By: Peter Strickland
For Lent, I decided I would stop playing with my phone. I want to break the incessant habit of looking at my phone every time I have reason to do anything else. I have realized that I am addicted to looking at that little screen. Any break I get at class, I immediately look at my phone. Sometimes, it is impossible to resist the urge to check what made it vibrate. Standing in line at the store, I better check the headlines. Getting into the car, getting out of the car, maybe someone texted me. It’s never-ending.
I also have discovered that I really, really like noise. When I go to my apartment, most times the first thing I do after taking off my shoes and throwing my things on the counter is find something to watch on Netflix or YouTube. Now, I have also realized that it is just background noise. I do pushups while watching a video. I stir my pasta with a video playing propped up sometimes out of sight. I read the news while watching the news. Simply, I am allowing the noise to fill the silence.
A couple weeks ago, I picked up The Power of Silence by Robert Cardinal Sarah. This book is amazing, but fair warning: it’s intense. Many times, I have to put it down because the words are so amazing and I need to think about it more. Cardinal Sarah says, “Without noise, postmodern man falls into a dull, insistent uneasiness. He is accustomed to permanent background noise, which sickens, yet reassures him. Without noise, man is feverish, lost. Noise gives him security, like a drug on which he has become dependent.”(Sarah, 33) That’s it. Noise is like a drug. It’s like an addiction and it is inhibiting us.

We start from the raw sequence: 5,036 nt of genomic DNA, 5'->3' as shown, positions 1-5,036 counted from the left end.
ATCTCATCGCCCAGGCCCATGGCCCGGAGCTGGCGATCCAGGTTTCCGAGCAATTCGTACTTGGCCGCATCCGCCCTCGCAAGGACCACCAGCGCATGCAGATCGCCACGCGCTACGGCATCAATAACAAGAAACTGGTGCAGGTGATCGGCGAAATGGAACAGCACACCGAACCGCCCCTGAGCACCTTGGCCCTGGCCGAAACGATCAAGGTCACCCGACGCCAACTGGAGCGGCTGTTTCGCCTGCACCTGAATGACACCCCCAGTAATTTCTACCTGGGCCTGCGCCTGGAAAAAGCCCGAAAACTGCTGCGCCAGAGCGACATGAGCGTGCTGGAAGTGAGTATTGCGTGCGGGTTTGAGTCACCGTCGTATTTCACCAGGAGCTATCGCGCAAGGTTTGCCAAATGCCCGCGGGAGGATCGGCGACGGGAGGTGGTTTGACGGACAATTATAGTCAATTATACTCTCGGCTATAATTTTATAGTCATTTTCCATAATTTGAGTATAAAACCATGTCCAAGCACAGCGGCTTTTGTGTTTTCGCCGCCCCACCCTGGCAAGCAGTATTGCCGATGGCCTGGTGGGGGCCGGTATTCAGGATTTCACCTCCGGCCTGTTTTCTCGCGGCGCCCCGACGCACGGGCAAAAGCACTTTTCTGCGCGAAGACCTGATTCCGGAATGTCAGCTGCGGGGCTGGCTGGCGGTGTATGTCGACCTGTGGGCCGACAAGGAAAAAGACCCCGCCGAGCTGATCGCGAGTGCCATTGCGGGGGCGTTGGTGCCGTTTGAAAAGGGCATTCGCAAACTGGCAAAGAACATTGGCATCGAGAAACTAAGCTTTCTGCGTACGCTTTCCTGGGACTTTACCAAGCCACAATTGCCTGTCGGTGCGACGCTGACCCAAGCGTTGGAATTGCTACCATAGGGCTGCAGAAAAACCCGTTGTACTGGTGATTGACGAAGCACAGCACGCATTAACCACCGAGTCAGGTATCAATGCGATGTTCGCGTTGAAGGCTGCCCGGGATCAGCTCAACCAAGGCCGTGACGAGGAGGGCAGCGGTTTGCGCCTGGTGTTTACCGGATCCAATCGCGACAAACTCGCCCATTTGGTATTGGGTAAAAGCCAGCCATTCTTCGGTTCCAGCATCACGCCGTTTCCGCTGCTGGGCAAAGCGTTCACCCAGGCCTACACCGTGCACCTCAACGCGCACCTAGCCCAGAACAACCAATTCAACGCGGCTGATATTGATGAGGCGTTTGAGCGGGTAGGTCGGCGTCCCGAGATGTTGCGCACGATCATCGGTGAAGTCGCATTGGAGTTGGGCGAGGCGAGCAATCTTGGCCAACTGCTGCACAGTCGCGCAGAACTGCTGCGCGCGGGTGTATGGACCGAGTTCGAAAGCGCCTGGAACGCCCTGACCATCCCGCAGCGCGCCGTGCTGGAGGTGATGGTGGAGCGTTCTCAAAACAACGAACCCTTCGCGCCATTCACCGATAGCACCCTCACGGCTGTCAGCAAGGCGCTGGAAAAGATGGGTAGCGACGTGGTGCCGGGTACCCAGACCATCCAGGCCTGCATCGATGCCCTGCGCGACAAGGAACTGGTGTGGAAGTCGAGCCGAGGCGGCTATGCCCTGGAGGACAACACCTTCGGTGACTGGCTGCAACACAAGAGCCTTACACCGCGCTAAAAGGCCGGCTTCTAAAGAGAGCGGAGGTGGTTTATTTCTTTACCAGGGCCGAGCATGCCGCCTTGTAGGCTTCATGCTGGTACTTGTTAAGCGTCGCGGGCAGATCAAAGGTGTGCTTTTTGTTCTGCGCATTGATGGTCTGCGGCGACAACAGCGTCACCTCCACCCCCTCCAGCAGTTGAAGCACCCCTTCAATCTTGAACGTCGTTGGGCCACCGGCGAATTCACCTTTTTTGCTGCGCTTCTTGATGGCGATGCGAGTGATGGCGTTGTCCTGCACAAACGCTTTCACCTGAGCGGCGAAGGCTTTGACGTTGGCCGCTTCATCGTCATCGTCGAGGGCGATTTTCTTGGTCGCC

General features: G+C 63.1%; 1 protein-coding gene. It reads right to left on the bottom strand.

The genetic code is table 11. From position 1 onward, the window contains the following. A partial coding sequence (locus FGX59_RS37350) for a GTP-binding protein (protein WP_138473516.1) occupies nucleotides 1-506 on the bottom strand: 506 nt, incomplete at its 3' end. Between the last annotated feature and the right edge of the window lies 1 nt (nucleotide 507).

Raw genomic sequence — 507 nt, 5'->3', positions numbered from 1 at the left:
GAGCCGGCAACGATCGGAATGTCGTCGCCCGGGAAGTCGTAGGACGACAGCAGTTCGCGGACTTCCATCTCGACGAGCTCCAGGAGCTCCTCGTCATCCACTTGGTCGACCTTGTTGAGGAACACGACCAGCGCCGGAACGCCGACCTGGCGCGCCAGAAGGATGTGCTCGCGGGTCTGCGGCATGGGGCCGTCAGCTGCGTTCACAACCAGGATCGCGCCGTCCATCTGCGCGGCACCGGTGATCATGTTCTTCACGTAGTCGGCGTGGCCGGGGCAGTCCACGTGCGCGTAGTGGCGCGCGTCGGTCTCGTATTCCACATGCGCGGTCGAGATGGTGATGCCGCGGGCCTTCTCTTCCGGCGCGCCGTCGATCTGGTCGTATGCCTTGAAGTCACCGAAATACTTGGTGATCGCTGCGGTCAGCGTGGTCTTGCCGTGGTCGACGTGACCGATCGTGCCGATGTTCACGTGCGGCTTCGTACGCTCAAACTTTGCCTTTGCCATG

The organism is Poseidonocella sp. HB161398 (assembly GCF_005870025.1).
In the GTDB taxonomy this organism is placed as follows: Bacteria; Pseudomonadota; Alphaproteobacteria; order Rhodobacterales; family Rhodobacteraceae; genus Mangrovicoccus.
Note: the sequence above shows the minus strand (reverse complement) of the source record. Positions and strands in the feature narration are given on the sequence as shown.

Without silence, we lose so much. We cannot contemplate without silence. Contemplation ought to precede all our actions. As Christians, our actions are based in love. But, how can we discern love with so much noise? With technology, so many stimuli are at our finger tips. There is no reason not to be occupied every second we are awake. However, that impedes our ability to do other things. Constant stimulus makes it hard to sit and pray because quiet is uncomfortable. Sitting in class, a meeting, or at your desk becomes trying if it is not exciting enough. I have a hypothesis that our imagination is hindered by constant noise and distraction. Because we are constantly stimulated, our imagination never has to work. Instead of daydreaming or coming up with more creative ways to entertain ourselves, we just turn on the TV or scroll through our news feed, or refresh our email for the seventeenth time in 30 minutes just to see if we missed a message. We are constantly distracting ourselves, inhibiting our ability to contemplate, imagine, think, create, and, therefore, learn more about ourselves and God.
I am not condemning technology, music, television, smartphones and other marvels of our modern world. I am encouraging self-awareness and discipline. An understanding that our phones, tablets, computers, and TVs may be preventing our silence. Cardinal Sarah explains, “Interior rest and harmony can flow only from silence. Without it, life does not exist. The greatest mysteries of the world are born and unfold in silence.” (34) Don’t miss the beautiful mysteries of creation. Try leaving your phone in one place at home, rather than carrying it throughout the house. When you are watching a movie, pay attention to it rather than playing on your phone too. Just sit and listen to music. Maybe limit yourself to one show a night. Get outside more. Read a book. Paint a picture. Find some leisure. Cardinal Sarah says, “Mankind must join a sort of resistance movement.” (34) We must fight for silence in a world of endless noise. Let’s fight together.
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